Oak Park's Oldest Boy Scout Troop Hits 100 in 2016
As most Boy Scouts know, the organization was founded in Great Britain in 1908 by Lord Robert Baden-Powell. The Boy Scouts quickly became an international movement and, in 1910, the Boy Scouts of America (BSA) was incorporated and communities throughout the United States quickly established their own councils and troops.
Oak Park was no exception. By 1916, the year the BSA was granted a Congressional Charter, 15 troops had been established in the area and both recruitment and fund raising drives were well underway. In a two week period in early March, the president of the BSA was in Oak Park to lend his national prestige to the effort and the BSA’s national field commissioner graced the cover of the Oak Leaves as he too visited the village to promote scouting.
Midway between those two events, on March 16, yet another troop, Troop 16, was chartered under sponsorship of the First Presbyterian Church (now First United Church of Oak Park at 848 Lake Street). Today, 100 years later, Troop 16 celebrates its anniversary as the oldest remaining troop in Oak Park.
Eight boys from Presbyterian’s Sunday school class were the first scouts and Wilbur Graham, an industrial arts teacher at Oak Park River Forest Township High School (as it was then known) reluctantly agreed to serve as temporary scoutmaster to “see how it works out”; 32 years later he stepped down, setting a longevity record for the troop. What began with eight scouts soared over the years to what is now about 1800 scouts; today there are approximately 120 scouts in the troop.
Some may ask why the troop has survived this long while other troops have come and gone. Research suggests that Graham instilled in his scouts the spirit of at least two tenets which continue to drive it today as an organization focused on developing Oak Park area boys into productive and responsible young men. The first is that it was, and is, a scout-led troop—using the “patrol method” by which scouts are arranged into small peer groups for the purpose of developing leadership and camping skills. Older scouts lead young scouts in their meeting programs, camping trips and community service activities.
Community service has been a staple for Troop 16. During World War I the troop sold $25,000 in Victory Bonds and tended Victory Gardens; in World War II they again sold war bonds and ran metal collection drives. Annually, for at least 20 years, they have conducted the Thatcher Woods Cleanup around the Des Plaines River. They have repaired Hephzibah Home’s fleet of bikes, trikes and wagons; sandbagged during Des Plaines River flooding; and worked with many organizations including the Oak Park River Forest (OPRF) Food Pantry, OPRF Fire Department, First United Church, Pilgrim Church and the Historical Society of OPRF.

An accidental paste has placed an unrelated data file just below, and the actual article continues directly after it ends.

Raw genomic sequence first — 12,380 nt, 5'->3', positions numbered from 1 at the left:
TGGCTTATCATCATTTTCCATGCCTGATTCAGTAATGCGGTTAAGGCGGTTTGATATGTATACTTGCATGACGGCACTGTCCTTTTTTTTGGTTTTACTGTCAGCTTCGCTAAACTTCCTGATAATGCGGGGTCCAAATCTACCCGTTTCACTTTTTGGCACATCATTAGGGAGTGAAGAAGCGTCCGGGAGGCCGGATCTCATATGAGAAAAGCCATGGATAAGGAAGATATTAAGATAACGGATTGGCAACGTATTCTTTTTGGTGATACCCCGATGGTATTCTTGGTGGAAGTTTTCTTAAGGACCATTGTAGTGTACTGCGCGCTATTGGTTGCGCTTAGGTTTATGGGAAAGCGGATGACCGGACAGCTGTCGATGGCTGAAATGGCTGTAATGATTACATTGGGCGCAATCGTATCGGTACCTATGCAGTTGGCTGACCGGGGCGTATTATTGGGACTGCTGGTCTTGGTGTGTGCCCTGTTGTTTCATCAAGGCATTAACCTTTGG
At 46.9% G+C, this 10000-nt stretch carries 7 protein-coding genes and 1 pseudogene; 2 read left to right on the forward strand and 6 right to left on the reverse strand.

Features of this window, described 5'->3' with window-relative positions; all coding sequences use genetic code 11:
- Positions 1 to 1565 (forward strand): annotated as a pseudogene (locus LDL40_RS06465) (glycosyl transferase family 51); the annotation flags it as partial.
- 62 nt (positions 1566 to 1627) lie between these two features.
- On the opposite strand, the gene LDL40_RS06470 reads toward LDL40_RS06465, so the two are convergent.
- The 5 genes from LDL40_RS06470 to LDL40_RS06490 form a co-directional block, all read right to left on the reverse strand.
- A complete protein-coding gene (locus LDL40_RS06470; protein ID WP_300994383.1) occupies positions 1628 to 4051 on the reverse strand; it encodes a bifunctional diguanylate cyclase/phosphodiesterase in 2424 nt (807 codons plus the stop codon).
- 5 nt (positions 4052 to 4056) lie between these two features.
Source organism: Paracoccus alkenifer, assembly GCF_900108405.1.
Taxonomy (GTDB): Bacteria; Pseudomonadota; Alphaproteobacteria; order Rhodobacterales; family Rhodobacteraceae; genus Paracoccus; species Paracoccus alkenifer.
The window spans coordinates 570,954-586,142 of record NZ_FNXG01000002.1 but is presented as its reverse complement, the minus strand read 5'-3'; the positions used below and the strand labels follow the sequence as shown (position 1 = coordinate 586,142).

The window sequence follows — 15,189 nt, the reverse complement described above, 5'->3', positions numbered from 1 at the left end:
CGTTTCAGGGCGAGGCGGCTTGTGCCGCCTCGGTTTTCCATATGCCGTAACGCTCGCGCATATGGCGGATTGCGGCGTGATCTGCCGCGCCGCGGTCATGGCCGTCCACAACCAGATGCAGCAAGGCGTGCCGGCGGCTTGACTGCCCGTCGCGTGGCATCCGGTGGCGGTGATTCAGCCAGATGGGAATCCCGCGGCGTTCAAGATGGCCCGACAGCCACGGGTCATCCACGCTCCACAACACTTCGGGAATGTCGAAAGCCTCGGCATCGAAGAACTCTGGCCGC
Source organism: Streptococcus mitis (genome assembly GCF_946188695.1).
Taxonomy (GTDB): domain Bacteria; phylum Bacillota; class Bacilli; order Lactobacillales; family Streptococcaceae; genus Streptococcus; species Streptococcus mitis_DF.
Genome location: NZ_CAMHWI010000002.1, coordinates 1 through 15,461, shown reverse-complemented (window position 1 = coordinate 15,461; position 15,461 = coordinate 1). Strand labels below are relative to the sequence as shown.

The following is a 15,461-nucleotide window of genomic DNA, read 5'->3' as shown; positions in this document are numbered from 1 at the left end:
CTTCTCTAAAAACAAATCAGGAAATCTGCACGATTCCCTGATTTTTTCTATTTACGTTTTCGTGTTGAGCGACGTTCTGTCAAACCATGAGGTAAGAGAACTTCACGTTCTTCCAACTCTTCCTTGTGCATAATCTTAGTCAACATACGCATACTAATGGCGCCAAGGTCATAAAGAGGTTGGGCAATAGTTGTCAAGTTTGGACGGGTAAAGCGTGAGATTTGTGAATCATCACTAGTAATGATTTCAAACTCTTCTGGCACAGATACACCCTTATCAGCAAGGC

The second tenet is that the troop has always had an active outdoor program because, according to current Scoutmaster Terry Dutton, “the outdoors is the classroom of the scout.” Be it summer camps or monthly hikes in 1930 or 2015, the scouts have learned by doing it themselves. They become self-reliant, and inter-reliant, and learn to problem-solve, persevere, empathize, communicate, negotiate and celebrate together. Summer camps have primarily been in states bordering Lake Michigan, but the scouts have also travelled to Canada and throughout the United States from Alaska to the Florida Keys.
Dutton, the 12th scoutmaster in 100 years and a school principal, joined the troop as an 11 year old and sees scouting and the troop “as integral parts of my development through my teens and early adult years. I doubt I would be in the profession I’m in if it weren’t for scouting. After 29 years in Troop 16 I’m happy and pleased with the work we’ve accomplished, the growth of our scouts, and on the continued success of scouting in Oak Park.”
The Troop 16 100th Year Anniversary Reunion is being held June 4 at the Thatcher Woods Forest Preserve Facility on Chicago Avenue. For information on the troop visit its website at http://www.troop16oakpark.com/.
By: Michael P. Guerin
With thanks to Terry Dutton and Tom Wetzel